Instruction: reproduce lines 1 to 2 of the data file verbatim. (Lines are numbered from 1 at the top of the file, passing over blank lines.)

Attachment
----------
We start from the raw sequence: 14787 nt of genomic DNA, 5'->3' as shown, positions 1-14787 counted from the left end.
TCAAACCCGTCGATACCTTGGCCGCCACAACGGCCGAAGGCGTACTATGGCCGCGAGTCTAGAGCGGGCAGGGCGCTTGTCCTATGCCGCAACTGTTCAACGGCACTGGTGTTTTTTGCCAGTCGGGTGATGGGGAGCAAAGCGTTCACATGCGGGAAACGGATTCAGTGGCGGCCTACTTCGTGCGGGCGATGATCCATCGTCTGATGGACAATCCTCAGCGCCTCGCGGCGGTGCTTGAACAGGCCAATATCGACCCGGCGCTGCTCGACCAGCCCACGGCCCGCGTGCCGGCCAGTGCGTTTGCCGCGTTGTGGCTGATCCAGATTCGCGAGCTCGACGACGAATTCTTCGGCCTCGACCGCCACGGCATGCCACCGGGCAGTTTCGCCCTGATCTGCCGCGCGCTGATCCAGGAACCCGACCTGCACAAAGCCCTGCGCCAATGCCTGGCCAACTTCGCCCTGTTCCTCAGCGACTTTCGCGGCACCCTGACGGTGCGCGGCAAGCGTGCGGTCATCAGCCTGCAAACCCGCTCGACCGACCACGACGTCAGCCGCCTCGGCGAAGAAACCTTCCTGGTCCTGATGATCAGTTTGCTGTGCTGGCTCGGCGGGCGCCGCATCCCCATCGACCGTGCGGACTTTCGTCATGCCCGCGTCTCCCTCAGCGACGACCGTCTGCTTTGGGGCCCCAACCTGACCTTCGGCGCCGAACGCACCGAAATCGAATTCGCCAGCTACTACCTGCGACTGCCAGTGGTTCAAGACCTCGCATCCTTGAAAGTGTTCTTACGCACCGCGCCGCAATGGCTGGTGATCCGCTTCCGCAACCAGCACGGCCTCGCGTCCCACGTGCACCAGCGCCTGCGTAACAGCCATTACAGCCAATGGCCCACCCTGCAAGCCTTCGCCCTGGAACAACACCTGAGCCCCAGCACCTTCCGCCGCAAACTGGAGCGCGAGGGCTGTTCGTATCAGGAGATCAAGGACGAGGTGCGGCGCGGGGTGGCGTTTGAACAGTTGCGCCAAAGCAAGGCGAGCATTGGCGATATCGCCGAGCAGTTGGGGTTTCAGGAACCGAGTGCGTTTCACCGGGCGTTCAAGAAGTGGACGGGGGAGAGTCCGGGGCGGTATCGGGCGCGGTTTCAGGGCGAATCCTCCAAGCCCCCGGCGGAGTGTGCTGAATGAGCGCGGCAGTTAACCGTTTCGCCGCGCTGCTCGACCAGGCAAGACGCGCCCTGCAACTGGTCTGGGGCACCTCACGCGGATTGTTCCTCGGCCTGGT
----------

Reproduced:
We start from the raw sequence: 14787 nt of genomic DNA, 5'->3' as shown, positions 1-14787 counted from the left end.
TCAAACCCGTCGATACCTTGGCCGCCACAACGGCCGAAGGCGTACTATGGCCGCGAGTCTAGAGCGGGCAGGGCGCTTGTCCTATGCCGCAACTGTTCAACGGCACTGGTGTTTTTTGCCAGTCGGGTGATGGGGAGCAAAGCGTTCACATGCGGGAAACGGATTCAGTGGCGGCCTACTTCGTGCGGGCGATGATCCATCGTCTGATGGACAATCCTCAGCGCCTCGCGGCGGTGCTTGAACAGGCCAATATCGACCCGGCGCTGCTCGACCAGCCCACGGCCCGCGTGCCGGCCAGTGCGTTTGCCGCGTTGTGGCTGATCCAGATTCGCGAGCTCGACGACGAATTCTTCGGCCTCGACCGCCACGGCATGCCACCGGGCAGTTTCGCCCTGATCTGCCGCGCGCTGATCCAGGAACCCGACCTGCACAAAGCCCTGCGCCAATGCCTGGCCAACTTCGCCCTGTTCCTCAGCGACTTTCGCGGCACCCTGACGGTGCGCGGCAAGCGTGCGGTCATCAGCCTGCAAACCCGCTCGACCGACCACGACGTCAGCCGCCTCGGCGAAGAAACCTTCCTGGTCCTGATGATCAGTTTGCTGTGCTGGCTCGGCGGGCGCCGCATCCCCATCGACCGTGCGGACTTTCGTCATGCCCGCGTCTCCCTCAGCGACGACCGTCTGCTTTGGGGCCCCAACCTGACCTTCGGCGCCGAACGCACCGAAATCGAATTCGCCAGCTACTACCTGCGACTGCCAGTGGTTCAAGACCTCGCATCCTTGAAAGTGTTCTTACGCACCGCGCCGCAATGGCTGGTGATCCGCTTCCGCAACCAGCACGGCCTCGCGTCCCACGTGCACCAGCGCCTGCGTAACAGCCATTACAGCCAATGGCCCACCCTGCAAGCCTTCGCCCTGGAACAACACCTGAGCCCCAGCACCTTCCGCCGCAAACTGGAGCGCGAGGGCTGTTCGTATCAGGAGATCAAGGACGAGGTGCGGCGCGGGGTGGCGTTTGAACAGTTGCGCCAAAGCAAGGCGAGCATTGGCGATATCGCCGAGCAGTTGGGGTTTCAGGAACCGAGTGCGTTTCACCGGGCGTTCAAGAAGTGGACGGGGGAGAGTCCGGGGCGGTATCGGGCGCGGTTTCAGGGCGAATCCTCCAAGCCCCCGGCGGAGTGTGCTGAATGAGCGCGGCAGTTAACCGTTTCGCCGCGCTGCTCGACCAGGCAAGACGCGCCCTGCAACTGGTCTGGGGCACCTCACGCGGATTGTTCCTCGGCCTGGT